Table 1. Summary Analysis
This analysis confirms some of the conclusions that have been drawn about the possible impact of tax reform on homeownership. Homeowners at the high end will be greatly impacted through the loss of tax benefits. Lower-end buyers who base their decision regarding whether to purchase primarily on the impact of tax benefits may decide not to do so because the higher standard deduction may render the tax benefits unusable. And prices may need to correct (NAR says by as much as 10 percent) as a result of the impact of tax reform and how it affects the decisions to buy or rent. The impact of tax reform will vary for each situation, and it will be important to analyze each situation and the assumptions that are being made.
Headline No. 2: Homeowners Can’t Count on Property Appreciation for Wealth
Faculty at Florida Atlantic University, Florida International University, and the University of Wyoming, November 2017
According to the authors, “On average, renting and reinvesting wins in terms of wealth creation regardless of property appreciation, because property appreciation is highly correlated with gains in the traditional financial asset classes of stocks and bonds.”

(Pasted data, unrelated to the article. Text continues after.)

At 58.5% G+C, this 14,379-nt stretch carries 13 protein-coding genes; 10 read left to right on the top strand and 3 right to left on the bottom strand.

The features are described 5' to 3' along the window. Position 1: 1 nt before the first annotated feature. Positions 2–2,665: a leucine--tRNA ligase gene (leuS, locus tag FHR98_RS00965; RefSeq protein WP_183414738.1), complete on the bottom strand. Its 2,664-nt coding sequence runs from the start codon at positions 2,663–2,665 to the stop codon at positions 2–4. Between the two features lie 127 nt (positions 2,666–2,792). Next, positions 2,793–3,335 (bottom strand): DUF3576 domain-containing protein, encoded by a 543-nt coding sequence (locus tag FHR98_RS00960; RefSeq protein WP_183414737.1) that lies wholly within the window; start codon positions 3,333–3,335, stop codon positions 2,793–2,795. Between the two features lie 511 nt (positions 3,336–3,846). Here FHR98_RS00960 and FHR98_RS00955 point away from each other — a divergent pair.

Some of the follow-up articles that resulted from this study included headlines that prompted some readers to conclude that renting is always better than owning, such as the following: “Homeownership Doesn’t Build Wealth” (CNBC, November 16, 2017). This is an example of where you need to read beyond the headlines. This study is based on the assumption that renters will invest the savings generated by renting rather than buying and, as a result, will create more wealth by renting than by owning a home. The assumption is that the renter will save and reinvest, not consume. Homeownership is a good, forced- savings vehicle and, because most renters are not likely to save to the extent necessary, continues to be a good alternative for wealth building.